Length: 91 minutes
Aspect Ratio: 1.85:1
Audio: English Dolby Digital Ultra-Stereo Surround
English Subtitles, Closed Captioned
Special Features: None
Shortly before his starring role as “Ted” Theodore Logan in Bill and Ted’s Excellent Adventure, Keanu Reeves starred as Chris Townsend in Permanent Record, a film which focuses on the aftermath of teen suicide. Reeves turns in a credible performance against type in an overlooked film on an important subject.
Chris is just getting by in high school, but is more focused on playing in a band after hours. His best friend David Sinclair (Alan Boyce) seems to have it all - smart, good looking, loving family and ambitions beyond high school. Nobody seems to notice, however, that David is having trouble coping with life. Not his family. Not his best friend.
David disappears over a cliff at a party one night, and everyone thinks it’s an accident. Only over time do they see the clues that they missed before - those clues that lead to the conclusion that David took his own life. This film is about the struggle to accept that signs were missed - to accept that a friend, a son, took his own life rather than face life... to accept the fact that there was nothing anyone could have done.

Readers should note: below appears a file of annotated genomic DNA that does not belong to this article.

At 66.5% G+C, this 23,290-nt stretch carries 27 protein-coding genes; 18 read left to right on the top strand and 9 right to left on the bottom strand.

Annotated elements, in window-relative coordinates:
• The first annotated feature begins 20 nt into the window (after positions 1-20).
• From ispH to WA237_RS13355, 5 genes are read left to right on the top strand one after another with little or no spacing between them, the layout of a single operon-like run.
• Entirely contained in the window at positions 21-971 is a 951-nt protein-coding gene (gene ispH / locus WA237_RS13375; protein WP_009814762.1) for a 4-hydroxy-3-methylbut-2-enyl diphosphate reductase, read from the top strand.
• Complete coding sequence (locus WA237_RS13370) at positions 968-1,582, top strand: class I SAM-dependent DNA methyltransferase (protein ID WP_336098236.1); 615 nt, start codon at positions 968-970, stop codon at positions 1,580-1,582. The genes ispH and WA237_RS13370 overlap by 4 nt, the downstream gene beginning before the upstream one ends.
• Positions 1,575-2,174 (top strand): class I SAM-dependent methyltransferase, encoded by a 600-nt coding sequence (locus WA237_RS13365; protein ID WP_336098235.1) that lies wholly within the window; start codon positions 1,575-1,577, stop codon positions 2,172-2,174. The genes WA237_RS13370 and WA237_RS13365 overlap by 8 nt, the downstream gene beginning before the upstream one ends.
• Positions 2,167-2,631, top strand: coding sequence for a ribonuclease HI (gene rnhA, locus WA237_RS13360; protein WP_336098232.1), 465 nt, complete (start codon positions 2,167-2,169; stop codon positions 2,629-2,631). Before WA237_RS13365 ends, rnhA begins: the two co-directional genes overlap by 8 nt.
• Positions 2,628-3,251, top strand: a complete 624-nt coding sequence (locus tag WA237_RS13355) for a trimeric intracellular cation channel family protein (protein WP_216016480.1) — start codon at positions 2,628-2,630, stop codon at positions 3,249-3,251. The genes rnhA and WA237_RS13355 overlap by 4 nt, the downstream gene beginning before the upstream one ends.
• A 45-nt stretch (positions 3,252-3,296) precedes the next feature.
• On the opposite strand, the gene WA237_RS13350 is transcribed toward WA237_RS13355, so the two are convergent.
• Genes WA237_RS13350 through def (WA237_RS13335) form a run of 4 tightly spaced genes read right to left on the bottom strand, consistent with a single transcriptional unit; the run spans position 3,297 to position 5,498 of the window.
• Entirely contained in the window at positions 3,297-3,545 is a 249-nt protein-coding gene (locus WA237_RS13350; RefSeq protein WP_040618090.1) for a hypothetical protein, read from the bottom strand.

This is a moving film that provides no answers, no explanations - there are none. It’s about the difficulty of accepting... and moving on.
How does it look?
I have no idea what the original elements looked like - I’ve never seen the film before. My comments are based solely on my impressions of the video quality on DVD. In short, the picture quality is disappointing.
The picture is anamorphically enhanced. Grain is moderate to heavy, and it can change with different shots in the same scene. While there is some contrast in the picture with deep blacks and white whites, shadow detail is poor at best. The midtones seem to be shifted toward the dark end of the scale, leaving an overall impression of an underexposed picture. A few scenes seem to feature near silhouettes of people, when I really don’t think that was the intent. Some of the indoor scenes have a slight green cast to them. Color seems oversaturated in darker scenes, while it looks better in lighter scenes.
This film has all appearances of a low budget affair, and I suspect some of the issues are due to poor lighting design in the original production.
There is one choice of soundtracks: Dolby Digital English Ultra-Stereo Surround. Given that this isn’t a 5.1 track, there is a surprising amount of directionality. Dialog is always clear and full. Music sounds good and fills the front soundstage. There are ambient effects in the rear, and a good amount of bass for not having a dedicated LFE track.
This is a poignant film with a good, early performance by Keanu Reeves. If only the video quality were better...